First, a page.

Turkey, among other things, has accused Sweden of providing safe haven to members of the Kurdistan Workers’ Party (PKK) terrorized by the European Union, the United States and Turkey. to Bloomberg High-ranking Turkish officials say Turkey also wants Sweden to publicly condemn its Syrian branch of the People’s Protection Units (YPG), which Turkey believes serves as a cover for the PKK.
Turkey also called on Sweden and Finland to extradite 33 people allegedly linked to the Kurdistan Workers’ Party and the so-called Kurdistan Workers’ Party. Gulenrelsen. Reuters reports referring to Turkey’s state media.
According to Paul Levine, there are data in a list of eleven people.
– If Sweden decides to deport a number of people, this will have dire consequences for them. He adds that there are Kurds in Sweden who are worried about being left in trouble.
Although arms trade between Sweden and Turkey is minimal, it is also a demand that Sweden lift arms export restrictions imposed by Sweden, along with other EU countries, in connection with Turkey’s invasion of Syria in 2019.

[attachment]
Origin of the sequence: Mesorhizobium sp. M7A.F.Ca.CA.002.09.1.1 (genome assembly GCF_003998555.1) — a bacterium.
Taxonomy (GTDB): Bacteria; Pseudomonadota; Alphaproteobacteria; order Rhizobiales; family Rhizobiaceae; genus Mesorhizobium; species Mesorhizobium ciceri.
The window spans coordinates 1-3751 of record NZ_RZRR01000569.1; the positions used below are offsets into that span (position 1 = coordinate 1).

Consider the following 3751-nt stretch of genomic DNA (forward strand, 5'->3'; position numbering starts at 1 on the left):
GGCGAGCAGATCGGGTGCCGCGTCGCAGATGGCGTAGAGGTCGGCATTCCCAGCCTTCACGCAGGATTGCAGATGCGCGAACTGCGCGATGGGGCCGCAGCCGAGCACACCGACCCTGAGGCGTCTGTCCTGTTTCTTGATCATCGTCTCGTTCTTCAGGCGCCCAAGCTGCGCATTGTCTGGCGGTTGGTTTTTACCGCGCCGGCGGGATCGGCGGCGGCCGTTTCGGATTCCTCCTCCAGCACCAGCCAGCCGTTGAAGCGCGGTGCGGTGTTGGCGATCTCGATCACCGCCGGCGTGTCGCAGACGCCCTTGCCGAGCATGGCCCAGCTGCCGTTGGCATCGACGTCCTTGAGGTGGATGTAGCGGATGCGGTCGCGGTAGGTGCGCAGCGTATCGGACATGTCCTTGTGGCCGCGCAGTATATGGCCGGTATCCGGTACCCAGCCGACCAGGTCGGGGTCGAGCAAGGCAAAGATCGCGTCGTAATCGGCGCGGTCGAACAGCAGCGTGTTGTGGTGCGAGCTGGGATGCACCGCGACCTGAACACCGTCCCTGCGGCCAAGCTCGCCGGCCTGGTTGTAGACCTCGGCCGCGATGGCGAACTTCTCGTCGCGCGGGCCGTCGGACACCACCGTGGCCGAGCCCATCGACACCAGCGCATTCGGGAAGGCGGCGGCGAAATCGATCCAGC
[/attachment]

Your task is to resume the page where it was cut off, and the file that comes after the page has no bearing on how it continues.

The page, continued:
According to Bloomberg’s sources, Turkey will not accept countries that block arms deals with it, and the country’s Foreign Minister, Mevlut Cavusoglu, said the arms restrictions go against the “spirit” of the defense alliance.
Will Turkey succeed in implementing the requirements?
– I think Sweden will need a compromise, but it is also difficult for the Social Democrats who have just undergone an internal transformation where one of the arguments against Sweden’s membership in NATO was that Sweden would give up the opportunity to defend itself only groups like these Kurds. Giving up on it can be difficult, says Paul Levine.
At the same time, Sweden’s NATO membership is very important. This is an issue that has to do with national security, so there is also pressure on the government to make certain concessions.
According to Paul Levin, Turkey already has poor relations with many NATO countries, and if the country chooses to stop enlargement, which is of great importance to NATO, Turkey risks becoming even more isolated.
– It’s a very loud turkey played, he says.
Hear Paul Levine telling us more about the Turkish requirements and what they mean for Sweden in the clip above.
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